Fresh, unfermented apple juice made from clean, fresh, ripe apples is a wholesome drink, but if allowed to stand it readily begins to ferment. Fresh fruit juices in general are healthful beverages, and contain easily assimi­lated sugars, mineral salts, and vitamins. The citrus fruit juices and tomato juice are our best sources of vitamin C.

Bibliography

Matthews, Albert P., "Physiological Chemistry," p. 12, Wood, 1916.

Sollmann, Torald, "Manual of Pharmacology," p. 271, Saunders, 1936.

'Id., p. 256.

Osborne, "Principles of Therapeutics," p. 214, Saunders, 1921.

5 Horst, Robinson, Jenkins, and Bao, Journal of Pharmacology and Experimental Therapeutics, 52: 307, 1934.

Horst, Buxton, Robinson, Journal of Pharmacol­ogy and Experimental Therapeutics, 52 :322, 1934.

T Horst and Jenkins, Journal of Pharmacology and Experimental Therapeutics, 53 :385, 1935.

Cheney, Journal of Pharmacology and Experi­mental Therapeutics, 53 :304, 1935.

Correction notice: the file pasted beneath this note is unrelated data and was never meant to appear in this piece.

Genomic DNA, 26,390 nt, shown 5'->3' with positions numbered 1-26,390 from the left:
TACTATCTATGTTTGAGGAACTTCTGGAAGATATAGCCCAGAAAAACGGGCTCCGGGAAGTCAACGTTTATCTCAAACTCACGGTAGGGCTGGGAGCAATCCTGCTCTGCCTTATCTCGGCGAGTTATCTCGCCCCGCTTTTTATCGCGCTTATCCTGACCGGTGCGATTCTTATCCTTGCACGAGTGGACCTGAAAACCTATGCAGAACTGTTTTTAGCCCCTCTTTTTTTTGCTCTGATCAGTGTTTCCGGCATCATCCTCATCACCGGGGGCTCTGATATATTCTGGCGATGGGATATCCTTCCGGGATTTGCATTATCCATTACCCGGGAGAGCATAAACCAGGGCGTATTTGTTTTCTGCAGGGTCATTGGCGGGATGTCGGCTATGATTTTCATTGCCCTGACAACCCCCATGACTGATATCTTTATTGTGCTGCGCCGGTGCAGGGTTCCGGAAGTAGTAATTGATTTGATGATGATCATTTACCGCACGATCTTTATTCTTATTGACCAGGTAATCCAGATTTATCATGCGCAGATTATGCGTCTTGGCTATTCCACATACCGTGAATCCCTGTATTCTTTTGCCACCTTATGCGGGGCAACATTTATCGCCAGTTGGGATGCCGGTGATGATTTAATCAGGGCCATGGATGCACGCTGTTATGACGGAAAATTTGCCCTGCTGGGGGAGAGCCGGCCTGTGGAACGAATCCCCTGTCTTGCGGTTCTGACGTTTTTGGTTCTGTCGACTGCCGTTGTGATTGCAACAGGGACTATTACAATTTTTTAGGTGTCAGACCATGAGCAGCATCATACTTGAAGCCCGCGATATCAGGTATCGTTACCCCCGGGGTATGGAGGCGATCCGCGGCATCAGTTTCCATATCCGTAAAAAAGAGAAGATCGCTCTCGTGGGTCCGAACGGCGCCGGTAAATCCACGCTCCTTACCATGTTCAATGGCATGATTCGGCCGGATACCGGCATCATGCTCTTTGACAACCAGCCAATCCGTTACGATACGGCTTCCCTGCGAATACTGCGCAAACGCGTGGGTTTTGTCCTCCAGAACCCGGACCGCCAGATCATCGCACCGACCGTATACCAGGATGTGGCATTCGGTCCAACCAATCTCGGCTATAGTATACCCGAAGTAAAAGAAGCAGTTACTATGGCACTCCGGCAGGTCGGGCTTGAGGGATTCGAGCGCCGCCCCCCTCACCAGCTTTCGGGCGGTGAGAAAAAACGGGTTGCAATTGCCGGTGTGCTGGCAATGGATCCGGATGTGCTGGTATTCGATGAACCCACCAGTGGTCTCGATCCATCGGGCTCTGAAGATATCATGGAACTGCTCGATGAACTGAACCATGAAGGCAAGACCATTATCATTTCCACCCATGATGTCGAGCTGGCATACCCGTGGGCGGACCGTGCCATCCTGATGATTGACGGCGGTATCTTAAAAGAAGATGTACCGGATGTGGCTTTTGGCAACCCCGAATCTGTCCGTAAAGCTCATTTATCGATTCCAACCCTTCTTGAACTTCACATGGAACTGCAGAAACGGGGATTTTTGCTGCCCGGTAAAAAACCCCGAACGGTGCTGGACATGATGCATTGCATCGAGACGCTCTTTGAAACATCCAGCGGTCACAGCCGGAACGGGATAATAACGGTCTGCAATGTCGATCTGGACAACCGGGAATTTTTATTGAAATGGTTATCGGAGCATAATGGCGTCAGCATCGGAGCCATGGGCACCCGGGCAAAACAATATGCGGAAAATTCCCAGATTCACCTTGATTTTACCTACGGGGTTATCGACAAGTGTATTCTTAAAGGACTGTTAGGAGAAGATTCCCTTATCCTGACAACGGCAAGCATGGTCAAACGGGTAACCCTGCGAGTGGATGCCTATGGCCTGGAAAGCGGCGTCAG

'Irvin, Medical Journal and Record, 123 :434, 1926. 1.° Osborne, Medical Journal and Record, 120 :163 SUPPI. 1924.

" Voigt, Deutsche Medizinische Wochenschrift, 62:169, 1936, also abstracted in Journal of the Amer­ican Medical Association, 106:1136, 1936.

Saslow and Webster, Journal of Pharmacology and Experimental Therapeutics, 52:142, 1935.

" Mendell and Wardell, Journal of the American Medical Association, 68:1805, 1917.

" Krehl, "Die Erkrankungen des Herzmuskels," p. 97, Holder, 1913.

" Albutt, "Disease of the Arteries," p. soo, Mac­millan, rgr5.

"Levy, Annals of Internal Medicine, ii :833, 1937. Orendorff, Journal of the American Medical As­sociation, 62:1828, 1914.

" Brandenburg, Medizinische Klinik, 16:1921, 1920. Powers, Medical Journal and Record, 121 :745, 1925.

McManamy and Schube, New England Journal of Medicine, 215:616, 1936.

Starr, Medical Record, 99 :463, 1921.

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By FRED B. MOOR. M.D., Professor of Pharmacology and Therapeutics, C.M.E.